insurance litigation for the purpose of deciding which locale is the home forum. See, e.g., Fimbel Door, 1990 WL 191920, at ** 6-7. On the one hand, New Jersey has an interest in adjudicating a dispute over coverage for a corporation located within its borders. On the other hand, Florida has an interest in ensuring the clean-up of a contaminated site. An analysis of the record shows that Florida's interest vis-a-vis the current litigation is slight. The present litigation involves insurance coverage for Resort's obligation to Insilco under their settlement agreement. Florida has no direct claim against Resorts to clean up the site. Rather, Insilco is the entity obligated to remove the contaminants from the ground water and soil. There is no underlying dispute as to whether Resorts has an obligation to clean-up the Tampa site.
This situation distinguishes the present case from both Fimbel Door and Sandvik, in which the plaintiff insureds were seeking insurance coverage for current and potential clean-up obligations being imposed by the state in which the site was located. INA argues that this is a distinction without legal significance because the same ultimate issue -- whether costs of cleaning up pollution should be paid by the polluter or whether the polluter can transfer that liability to its insurers -- facing the courts in Fimbel Door and Sandvik is before the court here. INA's Reply Brief at 4-5. The court's present task is to evaluate the strength of Florida's interest in the litigation in order to determine the location of the home forum. A state clearly maintains a strong interest in the outcome of an environmental insurance litigation so long as responsibility for clean-up costs remains undecided and insurance coverage may play a role in the ability of a potentially responsible party to undertake a clean up. See Sandvik, 724 F. Supp. at 310 (state's interest in insurance litigation over allocation of clean-up costs relates to its interest in "ensuring [that] contamination at the site will be removed"). As a corollary to this proposition, it also seems clear that the state's interest in the outcome of an environmental insurance litigation decreases significantly when full responsibility for the clean-up has been determined. In this situation, there is no longer a risk that the allocation of costs between insurer and insured will affect the clean-up. The court, therefore, finds that for the purposes of the present transfer motion, New Jersey, with its interest in determining "whether the construction and interpretation of contracts between a state citizen and another business entity require the payment of money by the latter to the former," Armotek, 1989 WL 21771, at * 4, maintains a stronger interest in the litigation than Florida.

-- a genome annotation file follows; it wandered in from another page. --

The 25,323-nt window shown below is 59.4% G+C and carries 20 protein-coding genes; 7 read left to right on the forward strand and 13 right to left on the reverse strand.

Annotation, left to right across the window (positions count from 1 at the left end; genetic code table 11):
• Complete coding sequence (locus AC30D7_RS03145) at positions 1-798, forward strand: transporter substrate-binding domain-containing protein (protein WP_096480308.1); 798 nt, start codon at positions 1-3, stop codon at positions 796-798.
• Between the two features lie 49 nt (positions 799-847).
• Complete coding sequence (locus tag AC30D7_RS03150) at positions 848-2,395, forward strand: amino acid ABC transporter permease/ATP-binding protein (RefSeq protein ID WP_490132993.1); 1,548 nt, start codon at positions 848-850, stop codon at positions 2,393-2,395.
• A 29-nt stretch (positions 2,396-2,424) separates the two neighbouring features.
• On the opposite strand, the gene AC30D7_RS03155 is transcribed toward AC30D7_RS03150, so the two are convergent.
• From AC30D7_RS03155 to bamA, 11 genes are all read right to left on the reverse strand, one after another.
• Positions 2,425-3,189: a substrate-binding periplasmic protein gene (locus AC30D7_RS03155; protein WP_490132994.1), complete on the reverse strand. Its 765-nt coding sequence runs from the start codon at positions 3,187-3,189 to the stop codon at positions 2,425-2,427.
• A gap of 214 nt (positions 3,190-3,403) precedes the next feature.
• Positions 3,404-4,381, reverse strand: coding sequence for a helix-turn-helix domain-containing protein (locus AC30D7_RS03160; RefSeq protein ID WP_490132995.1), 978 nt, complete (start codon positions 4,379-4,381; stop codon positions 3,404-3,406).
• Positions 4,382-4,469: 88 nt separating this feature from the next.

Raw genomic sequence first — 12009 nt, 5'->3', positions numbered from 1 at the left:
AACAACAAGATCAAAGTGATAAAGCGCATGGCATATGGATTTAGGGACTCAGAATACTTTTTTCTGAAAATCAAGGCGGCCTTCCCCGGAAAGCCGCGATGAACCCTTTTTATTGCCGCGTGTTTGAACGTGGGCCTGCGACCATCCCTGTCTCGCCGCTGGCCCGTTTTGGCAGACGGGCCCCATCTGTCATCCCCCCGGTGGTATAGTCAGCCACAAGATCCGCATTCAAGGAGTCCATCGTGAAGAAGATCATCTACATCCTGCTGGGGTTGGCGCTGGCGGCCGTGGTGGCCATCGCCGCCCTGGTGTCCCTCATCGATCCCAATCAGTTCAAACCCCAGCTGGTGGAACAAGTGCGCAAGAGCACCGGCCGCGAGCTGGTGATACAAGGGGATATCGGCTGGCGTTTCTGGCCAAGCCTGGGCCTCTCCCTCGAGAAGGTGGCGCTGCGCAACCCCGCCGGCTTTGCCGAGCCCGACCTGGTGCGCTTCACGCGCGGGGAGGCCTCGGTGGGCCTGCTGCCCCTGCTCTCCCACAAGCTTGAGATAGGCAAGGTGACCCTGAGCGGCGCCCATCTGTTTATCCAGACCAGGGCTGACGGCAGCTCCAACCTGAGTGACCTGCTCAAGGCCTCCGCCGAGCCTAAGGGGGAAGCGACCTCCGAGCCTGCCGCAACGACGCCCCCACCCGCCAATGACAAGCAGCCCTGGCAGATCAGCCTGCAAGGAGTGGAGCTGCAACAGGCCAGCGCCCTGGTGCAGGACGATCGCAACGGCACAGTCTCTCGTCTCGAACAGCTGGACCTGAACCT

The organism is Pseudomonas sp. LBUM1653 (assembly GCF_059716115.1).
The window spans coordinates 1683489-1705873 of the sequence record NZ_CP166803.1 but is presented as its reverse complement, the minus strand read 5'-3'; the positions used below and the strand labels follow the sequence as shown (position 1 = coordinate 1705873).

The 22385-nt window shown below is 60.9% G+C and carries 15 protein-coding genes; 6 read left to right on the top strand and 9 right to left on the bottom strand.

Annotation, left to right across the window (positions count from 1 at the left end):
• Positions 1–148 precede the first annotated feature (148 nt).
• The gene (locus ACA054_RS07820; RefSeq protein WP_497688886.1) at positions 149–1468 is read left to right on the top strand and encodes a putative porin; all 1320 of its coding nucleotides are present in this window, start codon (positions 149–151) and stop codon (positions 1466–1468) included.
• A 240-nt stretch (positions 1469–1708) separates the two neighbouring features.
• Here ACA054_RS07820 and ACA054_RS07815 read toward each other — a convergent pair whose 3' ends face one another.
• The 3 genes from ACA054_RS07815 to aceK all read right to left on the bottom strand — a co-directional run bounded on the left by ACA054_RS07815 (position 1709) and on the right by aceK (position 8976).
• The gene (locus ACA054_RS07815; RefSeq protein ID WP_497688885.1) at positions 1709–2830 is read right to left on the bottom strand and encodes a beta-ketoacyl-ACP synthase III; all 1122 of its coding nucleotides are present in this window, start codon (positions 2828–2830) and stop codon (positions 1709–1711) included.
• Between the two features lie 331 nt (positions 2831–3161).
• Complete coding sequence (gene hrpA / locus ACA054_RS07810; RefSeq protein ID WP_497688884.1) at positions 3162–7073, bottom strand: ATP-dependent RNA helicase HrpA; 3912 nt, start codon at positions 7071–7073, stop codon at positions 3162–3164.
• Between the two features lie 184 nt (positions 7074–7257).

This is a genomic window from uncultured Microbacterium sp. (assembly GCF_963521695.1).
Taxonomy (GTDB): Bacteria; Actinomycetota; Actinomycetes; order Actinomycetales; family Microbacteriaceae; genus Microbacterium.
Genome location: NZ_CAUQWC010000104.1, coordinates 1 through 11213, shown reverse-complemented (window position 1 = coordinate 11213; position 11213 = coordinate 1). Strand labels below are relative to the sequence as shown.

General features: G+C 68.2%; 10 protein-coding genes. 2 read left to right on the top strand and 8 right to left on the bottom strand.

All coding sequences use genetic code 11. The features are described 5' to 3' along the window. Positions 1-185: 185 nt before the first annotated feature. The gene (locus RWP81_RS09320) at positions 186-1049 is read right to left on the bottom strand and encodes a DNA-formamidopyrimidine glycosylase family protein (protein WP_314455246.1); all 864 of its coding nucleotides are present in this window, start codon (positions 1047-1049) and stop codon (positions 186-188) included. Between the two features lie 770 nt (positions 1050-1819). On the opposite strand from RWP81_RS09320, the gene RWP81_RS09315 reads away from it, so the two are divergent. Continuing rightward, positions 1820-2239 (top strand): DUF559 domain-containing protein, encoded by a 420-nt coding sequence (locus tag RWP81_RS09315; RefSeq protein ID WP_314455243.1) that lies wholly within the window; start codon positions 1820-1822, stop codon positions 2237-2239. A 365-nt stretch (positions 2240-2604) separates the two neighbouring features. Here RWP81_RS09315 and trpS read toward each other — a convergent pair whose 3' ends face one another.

Finally, there is the important issue of the forum court's familiarity with the applicable law. Unfortunately, the parties have not addressed this question in their briefs or submissions. Without a proper factual basis, this court will not attempt, even for the limited purposes of deciding a transfer motion, to predict the governing law. This factor is, therefore, neutral as between New Jersey and Florida.
The court, having weighed all the facts and circumstances and exercising its sound discretion, holds that INA's motion for a transfer should be denied. Some of the Gulf Oil factors are neutral as between New Jersey and Florida. Others weigh slightly in favor of the New Jersey forum. Still others weigh slightly in favor of the Florida forum. It is clear that Florida would not be an inconvenient forum for this litigation. However, the court is ultimately persuaded by the burden of proof that rests with the moving party. In light of the above analysis of the Gulf Oil factors, the court finds that INA has not demonstrated that the balance of conveniences weighs so strongly in favor of transfer as to defeat the "paramount consideration" of plaintiff's choice of forum. INA's transfer motion is, therefore, denied.
For the foregoing reasons, the court denies INA's motions, pursuant to 28 U.S.C. § 1404(a), to transfer the present action from the District of New Jersey to the Middle District of Florida. An appropriate order will be entered.
EDITOR'S NOTE: The following court-provided text does not appear at this cite in 813 F. Supp. 289.
STANLEY S. BROTMAN
UNITED STATES DISTRICT COURT
DATED: December 21, 1992
ORDER - December 21, 1992, Filed
This matter having come bofore the Court on the motion of defendant Insurance Company of North America ("INA") to transfer the present action to the Middle District of Florida, pursuant to 28 U.S.C. § 1404(a);
The court having carefully considered the submissions of the parties; and
For the reasons stated in the court's opinion of this date;
IT IS on this 21st day of December 1992 hereby
ORDERED that defendant INA's motion to transfer the present action to the Middle District of Florida is DENIED.
STANLEY S. BROTMAN
UNITED STATES DISTRICT COURT